Low turnout predicted in Jersey reform referendum
Possible reforms to the island's government have failed to inspire the majority of voters in Jersey.
Polls closed at 20:00 BST in a referendum on reforming the States Assembly.
Early indications from the polling stations showed a lower turnout than in the 2011 election, which was about 48%.
The highest estimated turnouts were in St Martin at about 40% and St Mary at about 37%.
Across the 12 parishes in Jersey, 63,945 were on the electoral roll, an increase of 2,035 on the 2011 election.
In a bustling St Helier at lunchtime on Jersey's referendum day, just three campaigners stood outside the Town Hall polling station.
Two were supporting option A, one supporting option C but no one was supporting option B.
Senator Ian Le Marquand, Jersey's Home Affairs Minister, was campaigning for option C at the Town Hall.
He said he voted against the referendum in the States and was disappointed there was no option D for none of the above.
He said "If there is a low turnout it will be partly because of that."
The minister said he thought turnout in St Helier would be under 20%.
He said he was against the number of politicians being reduced to 42.
Senator Le Marquand said: "It is too small and it's going to lead to a situation where the council of ministers, and assistant ministers will be in a majority.
"I think that is undesirable in any parliamentary system, I like to have checks and balances in any system."
Darren O'Toole, who was campaigning for option A at the Town Hall, said: "Public reaction has been very good overall.
"I was up at Rouge Bouillon [polling station] earlier and it was very slow there, but traditionally St Helier always starts off slow and it picks up as people go home from work."
Deputy Judy Martin, who was also campaigning for option A, said: "I think we have come up with a very complicated system, a referendum with three questions and you can have two votes, first and second choice.
"People who have never voted before but who are really fed up with politics as they are and think their vote won't change anything, need to vote.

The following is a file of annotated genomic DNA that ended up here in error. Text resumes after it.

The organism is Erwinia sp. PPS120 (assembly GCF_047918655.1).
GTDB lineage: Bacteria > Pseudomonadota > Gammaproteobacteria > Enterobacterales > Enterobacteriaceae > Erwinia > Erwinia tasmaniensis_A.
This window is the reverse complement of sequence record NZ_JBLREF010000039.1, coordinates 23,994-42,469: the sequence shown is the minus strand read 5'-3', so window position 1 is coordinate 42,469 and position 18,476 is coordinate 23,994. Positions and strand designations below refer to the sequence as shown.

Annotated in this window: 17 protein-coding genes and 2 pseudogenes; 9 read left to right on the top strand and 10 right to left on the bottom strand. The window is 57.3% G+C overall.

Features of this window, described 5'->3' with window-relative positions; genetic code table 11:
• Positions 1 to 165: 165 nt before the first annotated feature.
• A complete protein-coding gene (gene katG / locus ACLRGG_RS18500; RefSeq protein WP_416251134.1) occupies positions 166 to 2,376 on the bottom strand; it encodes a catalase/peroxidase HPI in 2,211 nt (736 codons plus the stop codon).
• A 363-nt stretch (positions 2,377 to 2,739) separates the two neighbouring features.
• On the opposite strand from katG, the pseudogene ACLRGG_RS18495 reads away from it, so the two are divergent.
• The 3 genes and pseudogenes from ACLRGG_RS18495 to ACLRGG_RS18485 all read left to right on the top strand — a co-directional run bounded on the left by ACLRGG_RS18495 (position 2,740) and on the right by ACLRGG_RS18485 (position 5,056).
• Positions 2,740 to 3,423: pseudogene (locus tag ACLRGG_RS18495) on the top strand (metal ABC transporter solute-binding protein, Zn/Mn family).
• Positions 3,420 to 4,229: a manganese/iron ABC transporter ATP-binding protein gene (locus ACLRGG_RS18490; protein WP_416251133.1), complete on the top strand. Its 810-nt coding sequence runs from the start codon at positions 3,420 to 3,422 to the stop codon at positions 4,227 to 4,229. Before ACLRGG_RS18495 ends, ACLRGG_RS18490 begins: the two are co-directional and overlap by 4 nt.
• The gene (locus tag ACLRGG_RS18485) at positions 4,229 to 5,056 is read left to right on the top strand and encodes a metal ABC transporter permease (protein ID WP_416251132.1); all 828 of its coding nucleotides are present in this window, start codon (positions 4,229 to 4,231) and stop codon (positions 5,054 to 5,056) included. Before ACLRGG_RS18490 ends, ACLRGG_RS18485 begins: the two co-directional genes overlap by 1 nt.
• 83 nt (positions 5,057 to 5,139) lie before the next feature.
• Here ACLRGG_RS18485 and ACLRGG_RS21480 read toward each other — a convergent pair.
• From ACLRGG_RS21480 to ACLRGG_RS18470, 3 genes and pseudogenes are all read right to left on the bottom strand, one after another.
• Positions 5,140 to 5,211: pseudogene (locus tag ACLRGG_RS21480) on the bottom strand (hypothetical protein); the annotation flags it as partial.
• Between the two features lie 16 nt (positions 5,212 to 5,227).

"But will they come out to vote? I don't know, I hope they do."
Claire White, 30, from St John, said she was not sure whether to vote.
She said she had not seen any of the campaigns and "did not have a clue which way to vote".
However Ian Rayson, 60, from St John, said he thought the system needed to change.
He said: "I just think you have to vote. You have got the right, exercise it and you can maybe make a difference.
"Whether 40% vote or 80% vote, people who have voted want changes made so it should be binding.
"The main thing is if you don't vote, then don't moan."
'Every number counts'
Ed Le Quesne, from St Helier, said: "I think it's an important time to change the composition of the States."
Nadia Bush, 33, from St Helier, was disappointed when she went to vote in the referendum and discovered she was not registered.
She said: "I had my choice made and came in to vote, and unfortunately I can't go ahead with it.
"I think everybody needs to have a say because obviously the majority will win and if you don't put your opinion forward it is not going to make a difference but every single number counts."
Andrew Lewis, managing director of the Image Group, has been involved with marketing and public relations for more than 25 years.
He said the campaign posters for the referendum were all very different, and it was interesting the colours chosen were traffic light colours, apart from option C which chose blue.
Mr Lewis said: "I think people have given a lot of thought to the poster designs, and they have all done a sterling job in getting an awful lot of posters and banners up in a very short period.
However, he added: "One of the disappointing things is the government decided not to offer any kind of funding, so it could have been even more professionally done had there been a small amount of funding set aside."